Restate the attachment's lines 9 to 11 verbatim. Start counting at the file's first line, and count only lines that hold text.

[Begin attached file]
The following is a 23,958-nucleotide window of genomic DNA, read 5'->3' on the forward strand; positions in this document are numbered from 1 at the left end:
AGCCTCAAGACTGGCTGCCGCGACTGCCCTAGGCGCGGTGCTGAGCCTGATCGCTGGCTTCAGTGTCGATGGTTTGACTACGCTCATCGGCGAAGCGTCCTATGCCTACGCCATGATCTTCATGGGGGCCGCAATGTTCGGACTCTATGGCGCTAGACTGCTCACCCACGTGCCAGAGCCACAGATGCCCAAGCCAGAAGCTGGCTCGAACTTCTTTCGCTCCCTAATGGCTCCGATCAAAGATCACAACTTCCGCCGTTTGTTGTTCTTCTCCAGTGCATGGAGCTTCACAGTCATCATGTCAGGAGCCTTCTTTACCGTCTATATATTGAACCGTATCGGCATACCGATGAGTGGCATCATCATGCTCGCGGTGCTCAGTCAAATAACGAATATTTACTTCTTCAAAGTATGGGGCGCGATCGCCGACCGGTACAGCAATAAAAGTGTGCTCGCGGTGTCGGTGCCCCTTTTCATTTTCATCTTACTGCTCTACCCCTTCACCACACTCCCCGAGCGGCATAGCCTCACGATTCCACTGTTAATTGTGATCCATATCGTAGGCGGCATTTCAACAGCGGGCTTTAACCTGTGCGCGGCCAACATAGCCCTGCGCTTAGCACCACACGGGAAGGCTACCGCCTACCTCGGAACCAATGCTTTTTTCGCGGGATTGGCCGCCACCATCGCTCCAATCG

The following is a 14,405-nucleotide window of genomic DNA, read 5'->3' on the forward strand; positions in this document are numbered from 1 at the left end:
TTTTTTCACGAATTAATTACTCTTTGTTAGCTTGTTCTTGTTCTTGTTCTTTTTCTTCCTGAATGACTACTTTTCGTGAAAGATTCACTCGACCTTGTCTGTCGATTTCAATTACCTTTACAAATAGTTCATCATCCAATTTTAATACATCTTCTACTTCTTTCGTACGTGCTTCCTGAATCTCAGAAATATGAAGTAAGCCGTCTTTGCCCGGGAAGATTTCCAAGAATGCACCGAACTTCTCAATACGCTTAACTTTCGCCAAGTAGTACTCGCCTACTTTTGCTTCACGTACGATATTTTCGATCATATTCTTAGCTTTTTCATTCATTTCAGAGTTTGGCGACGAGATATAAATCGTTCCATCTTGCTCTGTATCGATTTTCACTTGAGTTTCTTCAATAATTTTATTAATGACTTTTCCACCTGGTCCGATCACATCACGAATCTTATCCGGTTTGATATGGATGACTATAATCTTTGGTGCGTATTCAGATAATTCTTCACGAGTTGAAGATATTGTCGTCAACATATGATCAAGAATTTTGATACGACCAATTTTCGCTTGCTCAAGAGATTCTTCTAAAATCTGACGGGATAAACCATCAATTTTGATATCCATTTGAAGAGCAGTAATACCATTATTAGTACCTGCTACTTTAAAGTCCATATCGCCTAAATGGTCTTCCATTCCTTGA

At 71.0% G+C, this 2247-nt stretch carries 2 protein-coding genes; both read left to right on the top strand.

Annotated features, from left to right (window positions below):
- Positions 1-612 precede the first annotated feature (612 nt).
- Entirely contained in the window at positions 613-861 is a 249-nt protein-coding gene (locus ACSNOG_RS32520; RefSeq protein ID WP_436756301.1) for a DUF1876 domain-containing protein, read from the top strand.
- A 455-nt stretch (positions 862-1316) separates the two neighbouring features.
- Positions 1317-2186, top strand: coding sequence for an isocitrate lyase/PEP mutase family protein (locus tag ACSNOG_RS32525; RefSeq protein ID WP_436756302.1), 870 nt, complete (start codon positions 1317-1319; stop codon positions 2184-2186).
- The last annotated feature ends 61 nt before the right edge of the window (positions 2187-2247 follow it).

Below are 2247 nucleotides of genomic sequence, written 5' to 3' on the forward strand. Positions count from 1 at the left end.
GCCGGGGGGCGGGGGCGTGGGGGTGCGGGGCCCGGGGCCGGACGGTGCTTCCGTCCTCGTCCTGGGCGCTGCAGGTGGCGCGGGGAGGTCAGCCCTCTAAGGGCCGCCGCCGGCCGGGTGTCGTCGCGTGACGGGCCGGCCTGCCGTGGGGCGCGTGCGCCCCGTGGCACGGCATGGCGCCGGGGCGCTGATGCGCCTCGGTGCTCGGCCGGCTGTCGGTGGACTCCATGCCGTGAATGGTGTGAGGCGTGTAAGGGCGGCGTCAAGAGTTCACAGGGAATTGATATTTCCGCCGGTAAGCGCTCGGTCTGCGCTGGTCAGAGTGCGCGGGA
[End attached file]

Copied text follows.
- A 455-nt stretch (positions 862-1316) separates the two neighbouring features.
- Positions 1317-2186, top strand: coding sequence for an isocitrate lyase/PEP mutase family protein (locus tag ACSNOG_RS32525; RefSeq protein ID WP_436756302.1), 870 nt, complete (start codon positions 1317-1319; stop codon positions 2184-2186).
- The last annotated feature ends 61 nt before the right edge of the window (positions 2187-2247 follow it).